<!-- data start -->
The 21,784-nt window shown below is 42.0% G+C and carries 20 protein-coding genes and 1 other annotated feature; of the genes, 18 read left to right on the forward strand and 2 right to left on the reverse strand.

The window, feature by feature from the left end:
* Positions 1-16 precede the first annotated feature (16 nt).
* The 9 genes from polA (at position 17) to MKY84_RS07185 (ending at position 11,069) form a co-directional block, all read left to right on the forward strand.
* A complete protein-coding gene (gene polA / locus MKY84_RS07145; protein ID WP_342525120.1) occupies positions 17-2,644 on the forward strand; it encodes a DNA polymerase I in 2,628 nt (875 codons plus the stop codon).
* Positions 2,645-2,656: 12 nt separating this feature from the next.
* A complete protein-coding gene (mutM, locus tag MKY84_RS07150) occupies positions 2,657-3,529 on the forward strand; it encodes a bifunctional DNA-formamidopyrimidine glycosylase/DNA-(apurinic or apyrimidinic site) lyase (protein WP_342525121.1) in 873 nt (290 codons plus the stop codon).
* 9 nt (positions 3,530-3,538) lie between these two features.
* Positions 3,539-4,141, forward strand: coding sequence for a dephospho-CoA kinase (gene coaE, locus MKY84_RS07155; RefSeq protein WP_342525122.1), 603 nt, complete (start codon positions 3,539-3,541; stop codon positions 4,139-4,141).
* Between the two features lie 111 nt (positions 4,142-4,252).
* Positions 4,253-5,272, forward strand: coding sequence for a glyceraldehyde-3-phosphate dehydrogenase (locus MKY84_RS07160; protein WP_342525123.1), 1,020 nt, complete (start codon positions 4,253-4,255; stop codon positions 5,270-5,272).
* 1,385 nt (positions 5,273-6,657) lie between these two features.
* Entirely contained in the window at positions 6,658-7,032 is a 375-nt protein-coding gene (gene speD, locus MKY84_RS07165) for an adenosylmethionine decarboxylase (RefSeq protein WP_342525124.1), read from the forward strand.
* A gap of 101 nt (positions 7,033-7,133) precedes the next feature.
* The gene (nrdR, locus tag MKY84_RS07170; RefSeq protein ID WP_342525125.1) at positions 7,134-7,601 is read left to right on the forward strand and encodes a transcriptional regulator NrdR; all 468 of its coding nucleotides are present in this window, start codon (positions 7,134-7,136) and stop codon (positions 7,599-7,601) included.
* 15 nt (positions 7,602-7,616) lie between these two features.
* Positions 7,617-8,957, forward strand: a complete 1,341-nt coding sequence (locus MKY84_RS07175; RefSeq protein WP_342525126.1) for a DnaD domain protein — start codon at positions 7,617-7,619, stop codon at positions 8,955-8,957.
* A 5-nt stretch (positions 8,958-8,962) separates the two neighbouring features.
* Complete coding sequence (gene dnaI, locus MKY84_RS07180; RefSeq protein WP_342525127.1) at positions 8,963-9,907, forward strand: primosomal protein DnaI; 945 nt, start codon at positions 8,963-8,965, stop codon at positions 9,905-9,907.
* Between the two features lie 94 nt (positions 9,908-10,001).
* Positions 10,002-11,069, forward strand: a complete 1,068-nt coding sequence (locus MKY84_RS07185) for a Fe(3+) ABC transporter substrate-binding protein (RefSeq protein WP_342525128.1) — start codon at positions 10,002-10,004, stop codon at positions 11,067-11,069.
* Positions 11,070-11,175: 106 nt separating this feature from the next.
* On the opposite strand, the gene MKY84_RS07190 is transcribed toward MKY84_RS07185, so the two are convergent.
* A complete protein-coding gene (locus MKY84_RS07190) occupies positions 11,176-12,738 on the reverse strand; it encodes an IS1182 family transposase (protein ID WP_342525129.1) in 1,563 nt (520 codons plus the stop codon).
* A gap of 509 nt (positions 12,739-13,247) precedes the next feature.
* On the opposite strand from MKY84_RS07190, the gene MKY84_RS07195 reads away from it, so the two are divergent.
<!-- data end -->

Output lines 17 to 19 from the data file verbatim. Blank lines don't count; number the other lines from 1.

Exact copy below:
* Positions 7,617-8,957, forward strand: a complete 1,341-nt coding sequence (locus MKY84_RS07175; RefSeq protein WP_342525126.1) for a DnaD domain protein — start codon at positions 7,617-7,619, stop codon at positions 8,955-8,957.
* A 5-nt stretch (positions 8,958-8,962) separates the two neighbouring features.
* Complete coding sequence (gene dnaI, locus MKY84_RS07180; RefSeq protein WP_342525127.1) at positions 8,963-9,907, forward strand: primosomal protein DnaI; 945 nt, start codon at positions 8,963-8,965, stop codon at positions 9,905-9,907.